Therefore, D'ALCHÉMY beauty care cosmetics are based only on plant hydrosols. With the exception of some rinse-out formulae, such as wash gels, soaps or shampoos, we do not use ordinary water to make our beauty care cosmetics, assuming that each substance applied to (and left on) skin should be as valuable as possible.

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Plant hydrosols are derivatives of plant fluids. The fluids circulating in plants deliver substances necessary for plant life and growth to cells in all the different parts of plants. They carry trace elements absorbed by the roots from soil, and photosynthesis products generated by leaves. Plant hydrosols are a valuable composition of small amounts of natural plant extracts, mineral salts, and essential oils. This composition differs from one plant species to another. What is more, even plants of the same species might vary in terms of the composition of their fluids, depending on the conditions they grow in: sunlight, temperature, soil composition or air purity. Due to their affinity to human bodily fluids, plant hydrosols penetrate deep into skin cells more easily than pure mineral or distilled waters. This means that they are also more effective as carriers of active substances.

As a cosmetic base, plant hydrosols are much more valuable than pure water, while also well-tolerated by people with sensitive skin. Containing precious vitamins and minerals, with their composition and proportions designed by nature itself, they are easily absorbed by skin cells, enhancing the natural vital energy and regenerative capacity of the skin. For instance, rose and neroli hydrosols are highly valued in therapies aimed at mature, sensitive skin with dilated capillaries, and lavender hydrosol is used in cases of skin irritation or infections.

D'ALCHÉMY is one of few cosmetics companies in the world that use plant hydrosols as a base for their beauty care products, applying them consciously as a replacement for pure water.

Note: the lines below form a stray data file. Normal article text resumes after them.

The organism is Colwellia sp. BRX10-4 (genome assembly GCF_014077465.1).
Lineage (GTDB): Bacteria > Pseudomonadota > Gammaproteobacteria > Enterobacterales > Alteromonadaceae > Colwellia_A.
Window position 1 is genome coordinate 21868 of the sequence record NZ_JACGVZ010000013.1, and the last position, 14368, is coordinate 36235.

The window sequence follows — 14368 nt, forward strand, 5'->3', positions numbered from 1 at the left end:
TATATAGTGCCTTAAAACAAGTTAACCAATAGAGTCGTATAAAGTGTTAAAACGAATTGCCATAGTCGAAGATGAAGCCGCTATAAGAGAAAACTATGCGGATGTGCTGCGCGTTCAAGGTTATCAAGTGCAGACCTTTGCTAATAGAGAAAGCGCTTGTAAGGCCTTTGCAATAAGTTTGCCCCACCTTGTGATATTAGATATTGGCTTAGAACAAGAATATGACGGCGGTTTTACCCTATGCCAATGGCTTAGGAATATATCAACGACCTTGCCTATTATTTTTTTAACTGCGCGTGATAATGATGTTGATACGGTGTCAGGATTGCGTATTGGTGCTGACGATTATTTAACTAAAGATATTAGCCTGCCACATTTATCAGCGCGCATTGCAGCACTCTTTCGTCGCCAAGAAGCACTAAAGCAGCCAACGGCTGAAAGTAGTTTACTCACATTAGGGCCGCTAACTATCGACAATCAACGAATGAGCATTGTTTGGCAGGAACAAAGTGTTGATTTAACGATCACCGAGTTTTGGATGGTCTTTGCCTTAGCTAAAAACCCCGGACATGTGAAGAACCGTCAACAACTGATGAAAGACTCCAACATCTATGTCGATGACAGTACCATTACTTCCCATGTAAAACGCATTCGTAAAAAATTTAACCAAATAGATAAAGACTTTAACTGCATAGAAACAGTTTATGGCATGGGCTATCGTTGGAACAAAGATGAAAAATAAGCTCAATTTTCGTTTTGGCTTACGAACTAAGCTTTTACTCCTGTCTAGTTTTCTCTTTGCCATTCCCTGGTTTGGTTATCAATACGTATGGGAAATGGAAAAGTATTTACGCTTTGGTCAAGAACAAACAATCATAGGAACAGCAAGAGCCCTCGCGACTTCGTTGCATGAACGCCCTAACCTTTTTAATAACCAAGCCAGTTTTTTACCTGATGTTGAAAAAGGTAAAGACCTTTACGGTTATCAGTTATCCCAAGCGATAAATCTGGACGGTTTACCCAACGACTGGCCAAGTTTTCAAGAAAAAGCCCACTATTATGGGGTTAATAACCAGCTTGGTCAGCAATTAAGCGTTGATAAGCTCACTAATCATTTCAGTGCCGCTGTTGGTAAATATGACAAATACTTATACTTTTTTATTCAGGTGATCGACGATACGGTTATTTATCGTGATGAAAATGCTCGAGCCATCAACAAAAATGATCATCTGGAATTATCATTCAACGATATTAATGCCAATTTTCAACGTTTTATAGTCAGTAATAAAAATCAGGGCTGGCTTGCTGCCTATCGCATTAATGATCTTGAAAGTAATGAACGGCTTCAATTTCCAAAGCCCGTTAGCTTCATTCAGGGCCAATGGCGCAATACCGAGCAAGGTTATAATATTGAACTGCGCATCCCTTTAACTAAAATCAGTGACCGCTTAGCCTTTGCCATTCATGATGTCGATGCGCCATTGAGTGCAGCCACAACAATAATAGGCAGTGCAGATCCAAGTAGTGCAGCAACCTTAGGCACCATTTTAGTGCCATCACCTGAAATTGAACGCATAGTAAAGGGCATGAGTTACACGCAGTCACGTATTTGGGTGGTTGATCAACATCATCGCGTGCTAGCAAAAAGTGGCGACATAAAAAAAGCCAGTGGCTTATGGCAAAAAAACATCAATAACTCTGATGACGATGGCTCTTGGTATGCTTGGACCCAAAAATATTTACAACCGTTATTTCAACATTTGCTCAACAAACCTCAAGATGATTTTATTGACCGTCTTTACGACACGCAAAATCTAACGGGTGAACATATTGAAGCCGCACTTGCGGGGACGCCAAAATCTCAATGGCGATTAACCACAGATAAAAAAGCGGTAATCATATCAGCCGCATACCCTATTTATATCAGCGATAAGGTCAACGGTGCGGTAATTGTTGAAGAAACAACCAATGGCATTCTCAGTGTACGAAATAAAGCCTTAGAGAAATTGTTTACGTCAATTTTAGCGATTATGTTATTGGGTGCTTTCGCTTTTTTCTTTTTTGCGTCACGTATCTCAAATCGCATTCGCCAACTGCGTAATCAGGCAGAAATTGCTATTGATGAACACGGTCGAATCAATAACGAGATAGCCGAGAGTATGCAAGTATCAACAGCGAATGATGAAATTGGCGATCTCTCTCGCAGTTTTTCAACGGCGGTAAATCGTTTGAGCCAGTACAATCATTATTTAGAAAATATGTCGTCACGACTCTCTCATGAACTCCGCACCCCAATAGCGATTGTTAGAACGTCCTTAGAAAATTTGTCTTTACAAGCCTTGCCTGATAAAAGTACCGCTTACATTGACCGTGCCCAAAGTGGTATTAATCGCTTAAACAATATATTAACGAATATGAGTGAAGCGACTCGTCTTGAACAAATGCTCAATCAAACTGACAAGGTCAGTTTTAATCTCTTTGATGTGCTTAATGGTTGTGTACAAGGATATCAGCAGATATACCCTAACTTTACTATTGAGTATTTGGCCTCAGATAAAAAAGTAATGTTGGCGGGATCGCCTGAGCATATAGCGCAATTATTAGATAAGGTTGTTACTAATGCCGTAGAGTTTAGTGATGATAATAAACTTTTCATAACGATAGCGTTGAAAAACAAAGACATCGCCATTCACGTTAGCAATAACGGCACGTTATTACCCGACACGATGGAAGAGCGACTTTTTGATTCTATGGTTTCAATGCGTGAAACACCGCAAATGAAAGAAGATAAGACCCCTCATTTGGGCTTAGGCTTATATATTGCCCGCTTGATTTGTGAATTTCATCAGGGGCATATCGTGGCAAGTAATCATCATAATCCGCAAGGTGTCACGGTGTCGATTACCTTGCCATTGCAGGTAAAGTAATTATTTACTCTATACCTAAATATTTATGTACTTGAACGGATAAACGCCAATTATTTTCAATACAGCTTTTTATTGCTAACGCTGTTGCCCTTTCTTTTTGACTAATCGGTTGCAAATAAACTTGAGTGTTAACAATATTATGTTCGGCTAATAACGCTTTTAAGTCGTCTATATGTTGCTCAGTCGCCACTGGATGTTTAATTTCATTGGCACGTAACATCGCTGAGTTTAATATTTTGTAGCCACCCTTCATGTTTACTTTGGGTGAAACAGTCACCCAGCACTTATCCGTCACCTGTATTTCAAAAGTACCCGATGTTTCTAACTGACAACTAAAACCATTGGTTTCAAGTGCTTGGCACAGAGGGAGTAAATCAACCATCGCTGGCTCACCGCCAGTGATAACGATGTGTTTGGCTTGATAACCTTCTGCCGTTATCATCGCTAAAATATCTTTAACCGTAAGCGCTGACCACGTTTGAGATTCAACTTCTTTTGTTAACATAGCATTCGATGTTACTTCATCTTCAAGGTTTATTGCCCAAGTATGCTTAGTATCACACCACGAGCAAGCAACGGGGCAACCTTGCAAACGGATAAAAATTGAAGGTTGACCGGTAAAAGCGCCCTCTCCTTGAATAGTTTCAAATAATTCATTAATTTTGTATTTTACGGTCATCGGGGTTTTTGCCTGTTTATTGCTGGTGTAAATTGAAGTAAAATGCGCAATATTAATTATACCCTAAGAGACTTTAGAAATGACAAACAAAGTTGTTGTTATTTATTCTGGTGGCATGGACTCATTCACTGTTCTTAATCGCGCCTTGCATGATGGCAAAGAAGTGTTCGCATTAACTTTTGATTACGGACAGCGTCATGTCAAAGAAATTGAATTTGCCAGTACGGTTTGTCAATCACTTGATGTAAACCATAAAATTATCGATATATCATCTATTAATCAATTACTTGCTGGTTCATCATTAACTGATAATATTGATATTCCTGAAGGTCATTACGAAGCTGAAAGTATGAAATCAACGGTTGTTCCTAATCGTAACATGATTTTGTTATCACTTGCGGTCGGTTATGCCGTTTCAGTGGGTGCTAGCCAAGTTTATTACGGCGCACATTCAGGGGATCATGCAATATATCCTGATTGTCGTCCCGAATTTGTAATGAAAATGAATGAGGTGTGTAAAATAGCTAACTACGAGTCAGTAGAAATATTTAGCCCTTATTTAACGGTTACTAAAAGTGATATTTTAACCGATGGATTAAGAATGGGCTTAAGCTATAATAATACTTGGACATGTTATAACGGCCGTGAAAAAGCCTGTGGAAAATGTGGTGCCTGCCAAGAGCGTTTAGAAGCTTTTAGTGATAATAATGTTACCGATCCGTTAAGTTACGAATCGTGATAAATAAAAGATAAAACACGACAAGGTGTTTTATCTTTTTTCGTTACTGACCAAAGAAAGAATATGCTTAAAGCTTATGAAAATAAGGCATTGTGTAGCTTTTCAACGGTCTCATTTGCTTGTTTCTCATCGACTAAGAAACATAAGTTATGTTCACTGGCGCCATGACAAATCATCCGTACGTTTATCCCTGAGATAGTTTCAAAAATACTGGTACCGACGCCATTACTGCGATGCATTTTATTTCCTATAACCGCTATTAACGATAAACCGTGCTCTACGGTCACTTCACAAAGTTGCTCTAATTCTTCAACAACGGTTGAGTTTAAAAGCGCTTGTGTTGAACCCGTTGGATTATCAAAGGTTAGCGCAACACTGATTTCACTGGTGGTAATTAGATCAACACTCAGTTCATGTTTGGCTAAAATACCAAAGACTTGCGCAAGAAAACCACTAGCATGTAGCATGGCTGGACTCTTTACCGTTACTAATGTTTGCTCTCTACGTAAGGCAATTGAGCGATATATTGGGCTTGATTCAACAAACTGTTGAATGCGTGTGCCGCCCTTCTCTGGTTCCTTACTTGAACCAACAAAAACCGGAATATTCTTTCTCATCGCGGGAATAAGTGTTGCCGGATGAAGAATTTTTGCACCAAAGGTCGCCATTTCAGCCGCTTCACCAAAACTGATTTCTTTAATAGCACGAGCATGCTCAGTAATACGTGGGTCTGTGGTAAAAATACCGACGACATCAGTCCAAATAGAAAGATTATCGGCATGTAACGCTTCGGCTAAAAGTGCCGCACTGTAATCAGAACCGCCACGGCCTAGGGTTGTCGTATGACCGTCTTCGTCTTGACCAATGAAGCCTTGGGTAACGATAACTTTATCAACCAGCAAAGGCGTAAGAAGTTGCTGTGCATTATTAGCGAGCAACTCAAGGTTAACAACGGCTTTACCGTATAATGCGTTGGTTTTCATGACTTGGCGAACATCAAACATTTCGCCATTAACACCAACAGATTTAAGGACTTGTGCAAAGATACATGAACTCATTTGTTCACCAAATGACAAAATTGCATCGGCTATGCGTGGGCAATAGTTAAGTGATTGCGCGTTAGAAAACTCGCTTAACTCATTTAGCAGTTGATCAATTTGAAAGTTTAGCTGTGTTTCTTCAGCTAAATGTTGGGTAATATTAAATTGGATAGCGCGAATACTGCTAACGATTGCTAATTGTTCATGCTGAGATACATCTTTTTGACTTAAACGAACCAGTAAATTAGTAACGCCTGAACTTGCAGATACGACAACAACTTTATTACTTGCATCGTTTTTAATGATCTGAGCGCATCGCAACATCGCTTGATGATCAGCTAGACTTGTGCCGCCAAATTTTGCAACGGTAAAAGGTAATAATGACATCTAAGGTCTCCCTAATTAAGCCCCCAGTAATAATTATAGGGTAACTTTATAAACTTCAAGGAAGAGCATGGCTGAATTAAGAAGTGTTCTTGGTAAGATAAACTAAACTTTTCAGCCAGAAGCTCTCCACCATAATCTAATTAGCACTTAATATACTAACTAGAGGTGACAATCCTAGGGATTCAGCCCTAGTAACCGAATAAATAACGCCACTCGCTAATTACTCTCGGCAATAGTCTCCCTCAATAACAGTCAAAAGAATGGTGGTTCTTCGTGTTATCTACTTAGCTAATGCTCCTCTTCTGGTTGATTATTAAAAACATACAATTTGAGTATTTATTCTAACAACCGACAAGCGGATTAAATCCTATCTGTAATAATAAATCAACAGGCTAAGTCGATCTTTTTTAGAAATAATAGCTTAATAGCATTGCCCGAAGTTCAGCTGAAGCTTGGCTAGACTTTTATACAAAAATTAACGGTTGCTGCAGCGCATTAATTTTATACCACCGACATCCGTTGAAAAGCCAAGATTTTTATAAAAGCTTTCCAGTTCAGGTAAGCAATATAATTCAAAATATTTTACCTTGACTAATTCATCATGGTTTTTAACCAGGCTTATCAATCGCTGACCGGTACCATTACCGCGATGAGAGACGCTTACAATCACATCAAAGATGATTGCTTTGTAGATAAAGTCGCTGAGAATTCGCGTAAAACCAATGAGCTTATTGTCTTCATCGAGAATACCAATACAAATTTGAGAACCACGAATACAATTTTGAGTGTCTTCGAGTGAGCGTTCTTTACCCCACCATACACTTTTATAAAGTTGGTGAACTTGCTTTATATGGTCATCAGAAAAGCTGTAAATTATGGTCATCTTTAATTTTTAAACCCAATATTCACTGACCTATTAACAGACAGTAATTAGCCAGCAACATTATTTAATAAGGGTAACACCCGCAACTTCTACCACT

Laboratory tests

Innovative cosmetics by D'ALCHÉMY also differ from home-made formulae in terms of their purity, reproducibility, biovitality and stability. Natural substances obtained from plants using state-of-the-art technologies are used to produce D'ALCHÉMY cosmetics. This way, pure active ingredients can be obtained with consistent concentrations. The ‘power’ of the natural substances used by D'ALCHÉMY remains the same, and the effects of every D'ALCHÉMYcosmetic are reproducible, no matter what batch of plants was used. Therefore, the efficacy and effects of those cosmetics can be examined and verified in an objective manner. With such innovative manufacturing technologies, the biovitality of D'ALCHÉMY’s formulae is comparable to that of the plants from which they are derived. The manufacturing conditions are strictly controlled and set up in such a manner that the properties of natural ingredients are not altered and, most of all, the strength of their effect on human body, which more recently can be scientifically examined using empirical methods, remains unchanged.

The safety of natural cosmetics depends mostly on the safety of the raw ingredients used to produce them.

D'ALCHÉMY takes exceptional care when selecting the suppliers of natural materials. They are leading European companies, mostly from France, with extensive scientific facilities and specialised laboratories. These companies have been engaged in research (including clinical studies) on the safety and efficacy of raw materials for years. The objectivity and scientific control over research methods contribute to the safety and efficacy of D'ALCHÉMY cosmetics produced on the basis of those ingredients.

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The next stage of research, this time done by D'ALCHÉMY, to which all natural ingredients are subjected before they are admitted for production, is aimed at re-checking the microbiological purity of the ingredients. Such research is particularly important in the case of natural materials, which are obtained from a natural source and not in a chemical process.